By Mason Johnson
There have been many reactions to Saturday's acquittal of George Zimmerman, who shot and killed 17-year-old Trayvon Martin last year. Yesterday (July 16), Bruce Springsteen performed his own reaction in a way only Bruce Springsteen can: with a heartbreaking song.
The song was "American Skin (41 Shots)."
A song equally emotional and political, it first appeared in Bruce Springsteen's live performances in 2000. It was based on Amadou Diallo, an immigrant from Guinea who was shot 41 times by four New York City police officers after pulling out his wallet. Outrage followed the death of Diallo, with many making claims of police brutality and racial profiling. After the four officers were acquitted of second-degree murder and reckless endangerment, many protested, resulting in over 1,000 arrests.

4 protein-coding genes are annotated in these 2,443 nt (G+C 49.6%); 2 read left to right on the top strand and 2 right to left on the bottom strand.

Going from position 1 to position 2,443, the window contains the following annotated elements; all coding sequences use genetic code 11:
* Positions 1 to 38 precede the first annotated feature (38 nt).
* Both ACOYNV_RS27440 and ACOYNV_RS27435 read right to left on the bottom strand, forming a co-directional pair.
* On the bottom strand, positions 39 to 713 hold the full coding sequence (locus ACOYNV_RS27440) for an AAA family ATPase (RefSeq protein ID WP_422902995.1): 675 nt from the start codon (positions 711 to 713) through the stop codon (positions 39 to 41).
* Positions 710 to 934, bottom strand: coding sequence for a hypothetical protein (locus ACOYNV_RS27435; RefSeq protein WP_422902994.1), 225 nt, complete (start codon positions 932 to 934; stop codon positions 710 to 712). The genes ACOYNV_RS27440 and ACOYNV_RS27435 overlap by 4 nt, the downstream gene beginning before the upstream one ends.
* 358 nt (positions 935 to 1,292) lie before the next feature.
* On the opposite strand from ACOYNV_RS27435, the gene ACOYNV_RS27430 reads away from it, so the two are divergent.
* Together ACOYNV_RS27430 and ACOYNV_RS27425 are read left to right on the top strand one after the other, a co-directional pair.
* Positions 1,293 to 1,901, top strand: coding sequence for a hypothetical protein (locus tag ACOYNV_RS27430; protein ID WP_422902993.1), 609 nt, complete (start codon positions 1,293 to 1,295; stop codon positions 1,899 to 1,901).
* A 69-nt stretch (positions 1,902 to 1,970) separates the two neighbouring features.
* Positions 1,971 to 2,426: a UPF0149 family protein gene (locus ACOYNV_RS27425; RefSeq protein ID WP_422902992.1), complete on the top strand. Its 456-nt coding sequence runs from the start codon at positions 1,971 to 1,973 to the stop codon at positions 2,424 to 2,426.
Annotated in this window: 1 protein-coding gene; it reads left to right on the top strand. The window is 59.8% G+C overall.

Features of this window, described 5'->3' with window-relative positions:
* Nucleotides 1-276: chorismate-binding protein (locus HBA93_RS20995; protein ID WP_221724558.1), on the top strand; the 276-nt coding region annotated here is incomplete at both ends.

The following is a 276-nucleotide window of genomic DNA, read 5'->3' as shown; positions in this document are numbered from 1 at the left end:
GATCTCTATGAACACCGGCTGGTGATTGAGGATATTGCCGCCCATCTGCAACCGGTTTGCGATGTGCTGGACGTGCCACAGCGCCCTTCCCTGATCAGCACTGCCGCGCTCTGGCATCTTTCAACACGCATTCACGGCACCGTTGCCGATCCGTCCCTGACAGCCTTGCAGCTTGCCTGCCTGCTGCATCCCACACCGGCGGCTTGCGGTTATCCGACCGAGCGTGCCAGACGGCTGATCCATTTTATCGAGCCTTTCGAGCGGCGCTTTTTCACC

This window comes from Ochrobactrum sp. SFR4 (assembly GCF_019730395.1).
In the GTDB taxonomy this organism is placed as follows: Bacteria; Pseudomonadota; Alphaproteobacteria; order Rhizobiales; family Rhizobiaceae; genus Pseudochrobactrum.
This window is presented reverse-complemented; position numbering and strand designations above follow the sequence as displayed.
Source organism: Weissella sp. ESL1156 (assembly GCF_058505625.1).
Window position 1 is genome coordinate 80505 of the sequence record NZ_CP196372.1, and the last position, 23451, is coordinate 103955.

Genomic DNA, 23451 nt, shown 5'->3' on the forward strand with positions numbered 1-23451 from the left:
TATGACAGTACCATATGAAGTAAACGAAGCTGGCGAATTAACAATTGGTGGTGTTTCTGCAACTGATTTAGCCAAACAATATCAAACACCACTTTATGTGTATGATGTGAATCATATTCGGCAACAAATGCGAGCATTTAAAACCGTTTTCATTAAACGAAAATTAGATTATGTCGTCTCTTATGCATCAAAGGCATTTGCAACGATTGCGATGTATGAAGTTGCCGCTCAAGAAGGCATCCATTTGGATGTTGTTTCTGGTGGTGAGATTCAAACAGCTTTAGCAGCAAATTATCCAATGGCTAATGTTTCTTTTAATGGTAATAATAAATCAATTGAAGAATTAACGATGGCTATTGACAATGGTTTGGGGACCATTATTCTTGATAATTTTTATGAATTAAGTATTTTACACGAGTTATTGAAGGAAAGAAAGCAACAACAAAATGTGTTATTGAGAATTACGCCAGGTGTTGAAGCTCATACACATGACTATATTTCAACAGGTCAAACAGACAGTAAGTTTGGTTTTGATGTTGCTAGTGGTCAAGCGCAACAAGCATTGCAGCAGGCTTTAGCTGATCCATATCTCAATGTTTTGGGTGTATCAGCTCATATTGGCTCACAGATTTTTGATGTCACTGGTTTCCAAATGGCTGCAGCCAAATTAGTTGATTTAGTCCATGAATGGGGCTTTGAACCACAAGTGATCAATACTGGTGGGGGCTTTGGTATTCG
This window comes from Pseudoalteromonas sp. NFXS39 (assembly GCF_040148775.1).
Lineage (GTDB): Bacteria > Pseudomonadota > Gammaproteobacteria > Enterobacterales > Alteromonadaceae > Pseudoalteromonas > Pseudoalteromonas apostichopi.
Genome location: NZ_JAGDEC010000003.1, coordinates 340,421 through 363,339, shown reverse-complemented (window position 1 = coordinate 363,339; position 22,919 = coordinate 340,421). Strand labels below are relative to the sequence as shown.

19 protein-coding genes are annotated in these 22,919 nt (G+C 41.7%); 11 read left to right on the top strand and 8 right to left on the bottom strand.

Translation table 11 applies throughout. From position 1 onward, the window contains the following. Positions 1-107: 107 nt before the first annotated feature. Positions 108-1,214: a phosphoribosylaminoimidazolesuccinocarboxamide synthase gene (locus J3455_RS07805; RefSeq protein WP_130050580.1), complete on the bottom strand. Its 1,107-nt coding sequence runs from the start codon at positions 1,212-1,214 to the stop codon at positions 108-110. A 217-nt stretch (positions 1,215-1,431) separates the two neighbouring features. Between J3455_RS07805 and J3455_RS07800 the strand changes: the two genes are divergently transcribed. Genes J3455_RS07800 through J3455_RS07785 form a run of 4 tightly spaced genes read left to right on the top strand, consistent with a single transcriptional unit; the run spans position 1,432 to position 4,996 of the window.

Many officers boycotted Springsteen after he played "American Skin (41 Shots)" at Madison Square Garden in 2000, threatening to pull security details from his 10 show run at MSG.
Volatile (to say the least) situations call for volatile songs. More than anything though, "American Skin (41 Shots)" is a heartbreaking song — a song that makes you want to cry more than it makes you want to protest. At one point it tells the story of a mother getting her child ready for school. She has to explain to her son — in the wake of an unarmed man being shot and killed — how to interact with police. She "explains the rules" to her son, but the catch is, of course, that the rules aren't the same for everyone in America. That the rules can change, can be harsher or lesser, depending on the color of your skin.
Surrounded by violence in many forms here in Chicago, you have to ask yourself: How are the rules different here? Do the rules discriminate? Let us know in the comments.
Mason Johnson, CBS Chicago
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